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Plan for 95 apartments in historic British Waterways building given green light despite 'cramming and noise' fears


Plan for 95 apartments in historic British Waterways building given green light despite 'cramming and noise' fears

Residential & Regeneration, Interiors & Refurbishment, Construction & Build...

Plans for 95 apartments in a Grade-II listed goods warehouse at the side of the Nottingham and Beeston Canal have been given the green light. The British Waterways building, one of the most prominent landmarks in the city, had originally been built around 1919 for the storage and loading of goods and materials onto canal barges.

Richard Thomas, the development director of H2O Urban, formed as a partnership between the building owner the Canal and River Trust and specialist partnership developer bloc group, said they were looking to make make full use of the space for the first time in decades.

Inside there will be 12 studio flats, 42 one-bedroom apartments and 41 two-bedroom apartments, including the construction of a rooftop extension providing eight apartments. The developer must provide a Section 106 contribution, money which goes towards investment in the surrounding area, including £55,783 to educational needs, a £19,502 contribution towards public open space as well as a £3,714 contribution towards employment and training opportunities.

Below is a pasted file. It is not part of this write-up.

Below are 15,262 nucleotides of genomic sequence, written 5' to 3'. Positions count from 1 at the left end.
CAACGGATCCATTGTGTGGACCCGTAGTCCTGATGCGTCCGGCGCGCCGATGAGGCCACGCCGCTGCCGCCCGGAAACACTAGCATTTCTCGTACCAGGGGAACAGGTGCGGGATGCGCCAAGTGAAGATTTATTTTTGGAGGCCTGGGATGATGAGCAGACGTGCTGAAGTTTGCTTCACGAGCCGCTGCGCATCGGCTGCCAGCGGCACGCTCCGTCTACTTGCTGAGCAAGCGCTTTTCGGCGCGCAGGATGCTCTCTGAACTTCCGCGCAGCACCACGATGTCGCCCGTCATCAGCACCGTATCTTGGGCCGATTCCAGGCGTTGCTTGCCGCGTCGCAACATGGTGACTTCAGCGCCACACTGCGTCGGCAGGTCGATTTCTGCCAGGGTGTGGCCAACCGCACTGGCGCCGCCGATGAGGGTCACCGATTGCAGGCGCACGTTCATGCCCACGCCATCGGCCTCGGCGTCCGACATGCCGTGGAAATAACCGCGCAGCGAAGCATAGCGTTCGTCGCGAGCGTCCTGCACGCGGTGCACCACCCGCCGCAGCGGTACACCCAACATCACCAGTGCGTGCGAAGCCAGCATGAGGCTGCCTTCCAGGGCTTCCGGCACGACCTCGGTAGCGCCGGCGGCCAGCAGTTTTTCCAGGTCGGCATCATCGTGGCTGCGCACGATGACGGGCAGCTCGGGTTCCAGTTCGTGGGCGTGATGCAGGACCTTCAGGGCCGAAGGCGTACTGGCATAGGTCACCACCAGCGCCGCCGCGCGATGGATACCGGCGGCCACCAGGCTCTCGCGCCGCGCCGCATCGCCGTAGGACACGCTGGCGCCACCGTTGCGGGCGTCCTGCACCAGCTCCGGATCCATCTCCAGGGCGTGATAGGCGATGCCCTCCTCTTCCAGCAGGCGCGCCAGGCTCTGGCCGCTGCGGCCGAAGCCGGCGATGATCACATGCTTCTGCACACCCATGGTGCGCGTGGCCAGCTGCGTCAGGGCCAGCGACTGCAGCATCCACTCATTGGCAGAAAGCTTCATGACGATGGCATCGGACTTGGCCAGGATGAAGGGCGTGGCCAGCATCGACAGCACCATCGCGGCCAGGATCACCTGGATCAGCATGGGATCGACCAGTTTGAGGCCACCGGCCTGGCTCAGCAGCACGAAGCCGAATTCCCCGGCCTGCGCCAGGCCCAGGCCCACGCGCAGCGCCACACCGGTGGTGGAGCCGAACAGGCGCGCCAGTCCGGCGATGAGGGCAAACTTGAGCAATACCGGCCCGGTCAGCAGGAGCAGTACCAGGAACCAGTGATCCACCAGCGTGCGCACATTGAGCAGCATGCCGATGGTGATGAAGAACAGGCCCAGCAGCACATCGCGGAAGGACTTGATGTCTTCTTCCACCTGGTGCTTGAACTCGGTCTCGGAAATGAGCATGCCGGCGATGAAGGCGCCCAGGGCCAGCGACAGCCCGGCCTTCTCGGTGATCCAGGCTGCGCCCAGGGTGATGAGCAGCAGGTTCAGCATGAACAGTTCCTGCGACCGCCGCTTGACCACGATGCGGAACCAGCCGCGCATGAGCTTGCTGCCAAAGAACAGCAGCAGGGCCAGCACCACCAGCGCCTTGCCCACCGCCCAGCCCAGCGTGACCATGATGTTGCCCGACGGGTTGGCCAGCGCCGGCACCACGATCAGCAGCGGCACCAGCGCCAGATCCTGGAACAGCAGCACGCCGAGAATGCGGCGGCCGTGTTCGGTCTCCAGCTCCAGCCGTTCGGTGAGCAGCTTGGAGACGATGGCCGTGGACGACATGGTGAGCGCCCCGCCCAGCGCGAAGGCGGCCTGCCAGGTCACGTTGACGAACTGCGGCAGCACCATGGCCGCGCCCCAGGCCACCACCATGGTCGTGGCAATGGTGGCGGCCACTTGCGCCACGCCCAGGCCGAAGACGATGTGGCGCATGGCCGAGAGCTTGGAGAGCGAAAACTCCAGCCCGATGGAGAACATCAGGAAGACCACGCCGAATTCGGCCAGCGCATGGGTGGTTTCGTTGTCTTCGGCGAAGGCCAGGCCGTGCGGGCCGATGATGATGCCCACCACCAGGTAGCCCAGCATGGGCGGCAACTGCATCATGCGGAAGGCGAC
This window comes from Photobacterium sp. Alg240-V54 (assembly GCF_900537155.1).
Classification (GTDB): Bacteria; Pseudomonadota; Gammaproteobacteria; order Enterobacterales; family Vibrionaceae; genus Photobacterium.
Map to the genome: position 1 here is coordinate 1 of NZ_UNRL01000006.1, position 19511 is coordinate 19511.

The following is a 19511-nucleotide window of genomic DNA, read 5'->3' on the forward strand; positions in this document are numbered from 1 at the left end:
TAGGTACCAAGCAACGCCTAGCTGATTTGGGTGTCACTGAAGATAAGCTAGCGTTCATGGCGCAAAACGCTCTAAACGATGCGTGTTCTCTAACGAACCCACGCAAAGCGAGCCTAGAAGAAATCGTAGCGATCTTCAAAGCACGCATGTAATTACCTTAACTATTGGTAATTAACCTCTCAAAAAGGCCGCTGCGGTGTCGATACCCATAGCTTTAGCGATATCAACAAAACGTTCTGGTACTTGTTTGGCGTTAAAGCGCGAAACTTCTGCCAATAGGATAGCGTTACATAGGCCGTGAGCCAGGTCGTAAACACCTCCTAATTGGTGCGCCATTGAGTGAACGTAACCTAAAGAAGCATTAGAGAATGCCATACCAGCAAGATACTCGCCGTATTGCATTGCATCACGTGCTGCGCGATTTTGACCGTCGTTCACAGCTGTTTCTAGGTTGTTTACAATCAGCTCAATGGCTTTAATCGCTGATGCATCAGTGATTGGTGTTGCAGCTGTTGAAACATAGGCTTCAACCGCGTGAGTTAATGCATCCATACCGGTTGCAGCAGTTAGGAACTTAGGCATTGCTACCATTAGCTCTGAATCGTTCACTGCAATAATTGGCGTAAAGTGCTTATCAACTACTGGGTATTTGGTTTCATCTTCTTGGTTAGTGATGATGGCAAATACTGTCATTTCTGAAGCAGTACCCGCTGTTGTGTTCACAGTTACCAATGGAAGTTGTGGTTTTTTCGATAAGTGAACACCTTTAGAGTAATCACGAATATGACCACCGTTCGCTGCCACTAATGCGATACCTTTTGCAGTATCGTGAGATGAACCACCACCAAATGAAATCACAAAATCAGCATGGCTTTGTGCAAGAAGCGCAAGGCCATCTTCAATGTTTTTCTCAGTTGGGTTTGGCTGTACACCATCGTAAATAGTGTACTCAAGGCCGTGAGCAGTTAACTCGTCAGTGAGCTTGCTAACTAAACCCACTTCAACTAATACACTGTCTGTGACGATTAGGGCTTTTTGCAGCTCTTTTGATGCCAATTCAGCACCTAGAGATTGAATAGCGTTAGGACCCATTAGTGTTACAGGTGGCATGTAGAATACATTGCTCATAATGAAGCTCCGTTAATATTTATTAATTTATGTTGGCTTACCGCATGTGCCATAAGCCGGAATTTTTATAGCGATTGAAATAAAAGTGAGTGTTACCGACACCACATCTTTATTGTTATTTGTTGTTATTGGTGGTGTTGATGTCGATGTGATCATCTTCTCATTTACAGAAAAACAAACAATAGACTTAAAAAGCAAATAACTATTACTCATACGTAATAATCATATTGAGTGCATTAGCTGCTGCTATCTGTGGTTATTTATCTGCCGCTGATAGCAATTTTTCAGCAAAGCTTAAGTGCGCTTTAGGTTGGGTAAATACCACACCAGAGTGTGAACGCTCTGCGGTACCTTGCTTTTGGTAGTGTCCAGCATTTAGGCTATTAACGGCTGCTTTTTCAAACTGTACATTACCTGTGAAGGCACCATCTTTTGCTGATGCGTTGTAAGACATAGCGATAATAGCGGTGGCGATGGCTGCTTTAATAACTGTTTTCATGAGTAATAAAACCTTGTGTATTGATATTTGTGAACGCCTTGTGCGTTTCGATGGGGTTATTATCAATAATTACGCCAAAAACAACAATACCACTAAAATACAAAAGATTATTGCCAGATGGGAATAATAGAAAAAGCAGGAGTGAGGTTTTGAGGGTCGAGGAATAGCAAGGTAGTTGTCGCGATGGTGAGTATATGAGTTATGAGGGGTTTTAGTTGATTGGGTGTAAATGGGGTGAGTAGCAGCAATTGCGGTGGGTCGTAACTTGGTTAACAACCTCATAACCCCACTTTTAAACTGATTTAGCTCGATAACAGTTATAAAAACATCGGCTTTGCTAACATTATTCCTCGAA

During a planning meeting at Loxley House on September 21 the development was approved with just one councillor opposing the plans. Councillor AJ Matsiko, who represents Sherwood, said he had issues with the Section 106 agreement as well as concerns over the size of the studio flats.

Speaking after the meeting he said: "There were issues with the Section 106 and cramming and as a council we have got a lot of financial strains. I would like there to be more housing and it is a good use for the building but I have to think of the numbers.

"The plans for the two-beds looked fine, but the studios did not look good enough. We did not see the one-beds. Developers need to respect the city."

The building was most recently known for housing Wetherspoon pub The Company Inn, but the establishment has closed. The Glee Comedy Club continues to operate from the building.

It had been known as the Trent Navigation Company warehouse, which was converted for leisure use as part of the 1996 Castle Wharf regeneration. Most councillors gave the plans the green light despite initial concerns.

Councillor Michael Edwards, the chairman of the planning committee who represents the Meadows, added: "One of the things that has to be considered is whether the properties on the roof will detract from the visual and beauty, but the large number of drawings shown in the presentation today show this probably won't be the case.

"What I would say is what a place to live. There is going to be so much life going on, there is so much life going on there, and it can be incredibly noisy at times.

"I have no doubt the people that want to sell the properties will want to demonstrate to people who want to buy it that the soundproofing has been addressed. This is an iconic building, a special place, terrific to see it here. Anxious that the obvious problems are addressed."

Written by Joseph Locker - Nottinghamshire Live.